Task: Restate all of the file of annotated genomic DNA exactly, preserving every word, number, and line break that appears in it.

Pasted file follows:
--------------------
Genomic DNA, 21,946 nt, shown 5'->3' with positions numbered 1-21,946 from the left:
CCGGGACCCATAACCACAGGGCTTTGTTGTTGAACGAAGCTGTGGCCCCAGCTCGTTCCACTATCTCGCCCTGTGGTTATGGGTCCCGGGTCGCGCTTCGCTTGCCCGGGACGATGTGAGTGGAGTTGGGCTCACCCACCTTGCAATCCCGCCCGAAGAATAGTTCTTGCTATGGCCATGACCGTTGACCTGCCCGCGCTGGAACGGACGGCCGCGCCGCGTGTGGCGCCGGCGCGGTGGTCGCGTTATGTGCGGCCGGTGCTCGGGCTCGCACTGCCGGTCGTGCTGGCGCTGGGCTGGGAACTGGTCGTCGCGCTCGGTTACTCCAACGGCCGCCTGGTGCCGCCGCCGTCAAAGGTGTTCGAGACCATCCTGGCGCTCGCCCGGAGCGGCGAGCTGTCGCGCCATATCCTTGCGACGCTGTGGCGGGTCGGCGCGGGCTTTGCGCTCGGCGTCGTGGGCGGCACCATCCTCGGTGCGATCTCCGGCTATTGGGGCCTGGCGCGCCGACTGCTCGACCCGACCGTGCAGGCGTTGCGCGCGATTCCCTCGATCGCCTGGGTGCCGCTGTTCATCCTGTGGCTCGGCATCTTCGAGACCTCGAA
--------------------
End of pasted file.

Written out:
Genomic DNA, 21,946 nt, shown 5'->3' with positions numbered 1-21,946 from the left:
CCGGGACCCATAACCACAGGGCTTTGTTGTTGAACGAAGCTGTGGCCCCAGCTCGTTCCACTATCTCGCCCTGTGGTTATGGGTCCCGGGTCGCGCTTCGCTTGCCCGGGACGATGTGAGTGGAGTTGGGCTCACCCACCTTGCAATCCCGCCCGAAGAATAGTTCTTGCTATGGCCATGACCGTTGACCTGCCCGCGCTGGAACGGACGGCCGCGCCGCGTGTGGCGCCGGCGCGGTGGTCGCGTTATGTGCGGCCGGTGCTCGGGCTCGCACTGCCGGTCGTGCTGGCGCTGGGCTGGGAACTGGTCGTCGCGCTCGGTTACTCCAACGGCCGCCTGGTGCCGCCGCCGTCAAAGGTGTTCGAGACCATCCTGGCGCTCGCCCGGAGCGGCGAGCTGTCGCGCCATATCCTTGCGACGCTGTGGCGGGTCGGCGCGGGCTTTGCGCTCGGCGTCGTGGGCGGCACCATCCTCGGTGCGATCTCCGGCTATTGGGGCCTGGCGCGCCGACTGCTCGACCCGACCGTGCAGGCGTTGCGCGCGATTCCCTCGATCGCCTGGGTGCCGCTGTTCATCCTGTGGCTCGGCATCTTCGAGACCTCGAA